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opiumiranTEHRAN (Tasnim) – Iran’s anti-narcotics police forces managed to seize more than 900 kilograms of opium and morphine in a single operation in the southeastern province of Sistan and Balouchestan, the provincial police chief announced on Tuesday.

Speaking to the Tasnim News Agency, Brigadier General Hossein Rahimi said following round-the-clock efforts made by the anti-narcotics forces in the border city of Saravan, they identified a major drug ring that intended to smuggle a huge cargo of illicit drugs.

Sistan and Balouchestan

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TEHRAN (Tasnim) – Iran’s anti-narcotics police managed to seize more than 2,000 kilograms of opium in two operations in the southeastern province of Sistan and Balouchestan, the provincial police chief announced Sunday.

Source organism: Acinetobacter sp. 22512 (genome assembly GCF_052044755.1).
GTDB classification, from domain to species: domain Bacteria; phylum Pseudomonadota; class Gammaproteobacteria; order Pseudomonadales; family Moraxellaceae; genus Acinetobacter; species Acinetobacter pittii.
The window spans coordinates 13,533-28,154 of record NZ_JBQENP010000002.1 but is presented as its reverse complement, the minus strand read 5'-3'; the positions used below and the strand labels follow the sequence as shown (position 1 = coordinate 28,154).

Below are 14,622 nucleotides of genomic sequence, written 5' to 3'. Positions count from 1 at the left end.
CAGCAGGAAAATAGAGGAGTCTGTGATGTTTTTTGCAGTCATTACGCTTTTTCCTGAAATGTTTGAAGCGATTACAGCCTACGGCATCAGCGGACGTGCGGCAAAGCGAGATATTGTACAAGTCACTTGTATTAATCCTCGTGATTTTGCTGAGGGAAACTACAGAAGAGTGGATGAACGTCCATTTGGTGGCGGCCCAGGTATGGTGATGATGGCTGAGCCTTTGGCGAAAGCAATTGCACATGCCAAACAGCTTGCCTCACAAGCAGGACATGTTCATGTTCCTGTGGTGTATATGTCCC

afghanistanPublié le : 22/05/2016

NAQIL (Afghanistan) (AFP) – Les lassos fendent l’air, des cris de joie fusent. Cette année, dans le Sud afghan, on fête une récolte de pavot exceptionnelle qui laisse entrevoir des revenus confortables pour cette région pauvre où les talibans tiennent la dragée haute à l’armée.

En Afghanistan, le printemps est synonyme d’offensive des insurgés islamistes… et de récolte de pavot. Cette année encore, des centaines de petites mains ont fait route vers Naqil, dans la province d’Uruzgan, pour y recueillir la résine brune, matière première de l’opium et de l’héroïne.